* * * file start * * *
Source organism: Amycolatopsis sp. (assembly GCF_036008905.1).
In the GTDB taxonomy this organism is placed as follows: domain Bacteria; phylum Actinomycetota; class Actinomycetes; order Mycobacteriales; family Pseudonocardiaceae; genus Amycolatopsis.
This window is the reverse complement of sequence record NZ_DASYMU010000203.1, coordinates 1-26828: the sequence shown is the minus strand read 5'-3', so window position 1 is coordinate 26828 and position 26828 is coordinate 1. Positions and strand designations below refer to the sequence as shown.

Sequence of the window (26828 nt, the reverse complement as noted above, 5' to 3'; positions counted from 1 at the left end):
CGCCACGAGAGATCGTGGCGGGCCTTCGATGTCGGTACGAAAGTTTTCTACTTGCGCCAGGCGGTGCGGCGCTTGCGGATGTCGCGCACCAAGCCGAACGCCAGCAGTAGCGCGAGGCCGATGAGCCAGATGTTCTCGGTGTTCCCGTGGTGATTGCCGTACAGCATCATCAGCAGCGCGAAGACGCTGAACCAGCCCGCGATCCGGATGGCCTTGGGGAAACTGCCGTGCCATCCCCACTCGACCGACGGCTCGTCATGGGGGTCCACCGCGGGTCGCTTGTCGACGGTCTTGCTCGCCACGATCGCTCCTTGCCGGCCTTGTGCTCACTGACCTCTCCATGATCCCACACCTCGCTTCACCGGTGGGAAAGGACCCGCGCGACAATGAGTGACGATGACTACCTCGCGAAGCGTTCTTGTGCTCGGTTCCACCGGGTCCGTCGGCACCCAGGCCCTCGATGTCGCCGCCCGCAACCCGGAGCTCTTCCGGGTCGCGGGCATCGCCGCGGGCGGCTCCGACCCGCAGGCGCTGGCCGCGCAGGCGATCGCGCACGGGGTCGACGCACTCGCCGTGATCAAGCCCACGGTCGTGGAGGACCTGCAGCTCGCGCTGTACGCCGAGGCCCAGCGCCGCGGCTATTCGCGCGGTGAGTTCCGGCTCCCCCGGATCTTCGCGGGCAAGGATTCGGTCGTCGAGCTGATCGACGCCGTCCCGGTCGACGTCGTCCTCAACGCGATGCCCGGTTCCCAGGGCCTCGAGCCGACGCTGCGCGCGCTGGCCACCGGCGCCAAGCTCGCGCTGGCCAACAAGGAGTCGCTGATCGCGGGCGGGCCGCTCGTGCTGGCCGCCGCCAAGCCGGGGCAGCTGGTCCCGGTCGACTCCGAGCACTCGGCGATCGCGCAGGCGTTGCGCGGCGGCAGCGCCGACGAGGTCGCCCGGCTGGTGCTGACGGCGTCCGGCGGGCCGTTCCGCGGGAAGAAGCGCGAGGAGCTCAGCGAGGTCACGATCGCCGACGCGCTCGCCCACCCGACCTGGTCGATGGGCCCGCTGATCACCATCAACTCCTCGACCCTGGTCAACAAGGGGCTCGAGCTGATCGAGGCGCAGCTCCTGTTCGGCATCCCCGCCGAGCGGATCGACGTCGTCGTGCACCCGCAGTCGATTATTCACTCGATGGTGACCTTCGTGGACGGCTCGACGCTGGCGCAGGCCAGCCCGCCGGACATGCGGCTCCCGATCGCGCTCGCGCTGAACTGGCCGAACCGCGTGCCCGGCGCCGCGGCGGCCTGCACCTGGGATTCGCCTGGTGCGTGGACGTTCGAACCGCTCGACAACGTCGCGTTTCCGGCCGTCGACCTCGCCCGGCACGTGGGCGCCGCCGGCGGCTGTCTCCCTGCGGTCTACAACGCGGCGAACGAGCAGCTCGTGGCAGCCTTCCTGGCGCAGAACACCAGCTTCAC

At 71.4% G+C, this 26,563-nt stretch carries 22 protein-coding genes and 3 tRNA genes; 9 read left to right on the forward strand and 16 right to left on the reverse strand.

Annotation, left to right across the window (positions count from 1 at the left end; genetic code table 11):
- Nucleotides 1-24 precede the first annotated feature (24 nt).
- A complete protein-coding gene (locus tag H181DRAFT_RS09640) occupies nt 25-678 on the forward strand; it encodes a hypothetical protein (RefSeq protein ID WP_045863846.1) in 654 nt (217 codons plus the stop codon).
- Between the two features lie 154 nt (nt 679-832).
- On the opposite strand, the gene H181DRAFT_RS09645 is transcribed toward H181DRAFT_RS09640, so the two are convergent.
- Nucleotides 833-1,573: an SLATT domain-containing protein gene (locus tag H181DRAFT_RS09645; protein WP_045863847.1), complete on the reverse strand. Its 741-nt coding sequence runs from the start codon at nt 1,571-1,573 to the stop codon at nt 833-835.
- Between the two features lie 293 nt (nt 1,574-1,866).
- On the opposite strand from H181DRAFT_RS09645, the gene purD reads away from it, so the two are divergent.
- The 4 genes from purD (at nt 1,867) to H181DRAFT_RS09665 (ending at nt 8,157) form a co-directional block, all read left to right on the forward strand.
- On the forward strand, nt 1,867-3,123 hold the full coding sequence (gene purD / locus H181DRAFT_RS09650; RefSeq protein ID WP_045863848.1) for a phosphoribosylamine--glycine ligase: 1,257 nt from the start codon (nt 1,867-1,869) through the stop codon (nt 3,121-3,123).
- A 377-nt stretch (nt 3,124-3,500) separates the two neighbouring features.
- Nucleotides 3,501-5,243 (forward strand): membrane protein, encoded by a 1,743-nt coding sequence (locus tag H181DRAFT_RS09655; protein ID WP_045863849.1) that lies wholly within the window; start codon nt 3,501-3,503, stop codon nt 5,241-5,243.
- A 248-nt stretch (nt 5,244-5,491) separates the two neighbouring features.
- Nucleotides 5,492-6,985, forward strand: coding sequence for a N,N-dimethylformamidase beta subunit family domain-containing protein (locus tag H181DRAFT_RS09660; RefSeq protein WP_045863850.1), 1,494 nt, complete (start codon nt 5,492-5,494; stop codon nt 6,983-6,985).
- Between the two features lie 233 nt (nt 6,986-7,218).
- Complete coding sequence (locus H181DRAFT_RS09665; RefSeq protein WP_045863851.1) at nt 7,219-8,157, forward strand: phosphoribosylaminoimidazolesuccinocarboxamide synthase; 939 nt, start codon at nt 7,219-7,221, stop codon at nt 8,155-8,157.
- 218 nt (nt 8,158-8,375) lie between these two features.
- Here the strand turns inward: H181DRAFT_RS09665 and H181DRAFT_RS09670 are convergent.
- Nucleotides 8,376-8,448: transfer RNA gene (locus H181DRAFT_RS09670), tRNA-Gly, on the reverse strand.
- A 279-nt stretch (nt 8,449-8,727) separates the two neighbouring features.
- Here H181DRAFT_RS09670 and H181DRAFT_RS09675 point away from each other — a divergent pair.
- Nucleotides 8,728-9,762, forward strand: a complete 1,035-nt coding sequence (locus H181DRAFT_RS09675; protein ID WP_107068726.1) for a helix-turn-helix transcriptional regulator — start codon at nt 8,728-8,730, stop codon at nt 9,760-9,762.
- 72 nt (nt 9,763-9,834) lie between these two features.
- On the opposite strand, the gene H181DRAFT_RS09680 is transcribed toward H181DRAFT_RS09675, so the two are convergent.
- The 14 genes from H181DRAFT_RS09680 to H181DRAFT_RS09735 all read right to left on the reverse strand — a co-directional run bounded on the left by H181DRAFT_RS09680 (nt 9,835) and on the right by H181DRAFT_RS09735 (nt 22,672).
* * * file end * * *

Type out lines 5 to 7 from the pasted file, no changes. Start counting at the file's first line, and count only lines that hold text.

CGCCACGAGAGATCGTGGCGGGCCTTCGATGTCGGTACGAAAGTTTTCTACTTGCGCCAGGCGGTGCGGCGCTTGCGGATGTCGCGCACCAAGCCGAACGCCAGCAGTAGCGCGAGGCCGATGAGCCAGATGTTCTCGGTGTTCCCGTGGTGATTGCCGTACAGCATCATCAGCAGCGCGAAGACGCTGAACCAGCCCGCGATCCGGATGGCCTTGGGGAAACTGCCGTGCCATCCCCACTCGACCGACGGCTCGTCATGGGGGTCCACCGCGGGTCGCTTGTCGACGGTCTTGCTCGCCACGATCGCTCCTTGCCGGCCTTGTGCTCACTGACCTCTCCATGATCCCACACCTCGCTTCACCGGTGGGAAAGGACCCGCGCGACAATGAGTGACGATGACTACCTCGCGAAGCGTTCTTGTGCTCGGTTCCACCGGGTCCGTCGGCACCCAGGCCCTCGATGTCGCCGCCCGCAACCCGGAGCTCTTCCGGGTCGCGGGCATCGCCGCGGGCGGCTCCGACCCGCAGGCGCTGGCCGCGCAGGCGATCGCGCACGGGGTCGACGCACTCGCCGTGATCAAGCCCACGGTCGTGGAGGACCTGCAGCTCGCGCTGTACGCCGAGGCCCAGCGCCGCGGCTATTCGCGCGGTGAGTTCCGGCTCCCCCGGATCTTCGCGGGCAAGGATTCGGTCGTCGAGCTGATCGACGCCGTCCCGGTCGACGTCGTCCTCAACGCGATGCCCGGTTCCCAGGGCCTCGAGCCGACGCTGCGCGCGCTGGCCACCGGCGCCAAGCTCGCGCTGGCCAACAAGGAGTCGCTGATCGCGGGCGGGCCGCTCGTGCTGGCCGCCGCCAAGCCGGGGCAGCTGGTCCCGGTCGACTCCGAGCACTCGGCGATCGCGCAGGCGTTGCGCGGCGGCAGCGCCGACGAGGTCGCCCGGCTGGTGCTGACGGCGTCCGGCGGGCCGTTCCGCGGGAAGAAGCGCGAGGAGCTCAGCGAGGTCACGATCGCCGACGCGCTCGCCCACCCGACCTGGTCGATGGGCCCGCTGATCACCATCAACTCCTCGACCCTGGTCAACAAGGGGCTCGAGCTGATCGAGGCGCAGCTCCTGTTCGGCATCCCCGCCGAGCGGATCGACGTCGTCGTGCACCCGCAGTCGATTATTCACTCGATGGTGACCTTCGTGGACGGCTCGACGCTGGCGCAGGCCAGCCCGCCGGACATGCGGCTCCCGATCGCGCTCGCGCTGAACTGGCCGAACCGCGTGCCCGGCGCCGCGGCGGCCTGCACCTGGGATTCGCCTGGTGCGTGGACGTTCGAACCGCTCGACAACGTCGCGTTTCCGGCCGTCGACCTCGCCCGGCACGTGGGCGCCGCCGGCGGCTGTCTCCCTGCGGTCTACAACGCGGCGAACGAGCAGCTCGTGGCAGCCTTCCTGGCGCAGAACACCAGCTTCAC

At 71.4% G+C, this 26,563-nt stretch carries 22 protein-coding genes and 3 tRNA genes; 9 read left to right on the forward strand and 16 right to left on the reverse strand.

Annotation, left to right across the window (positions count from 1 at the left end; genetic code table 11):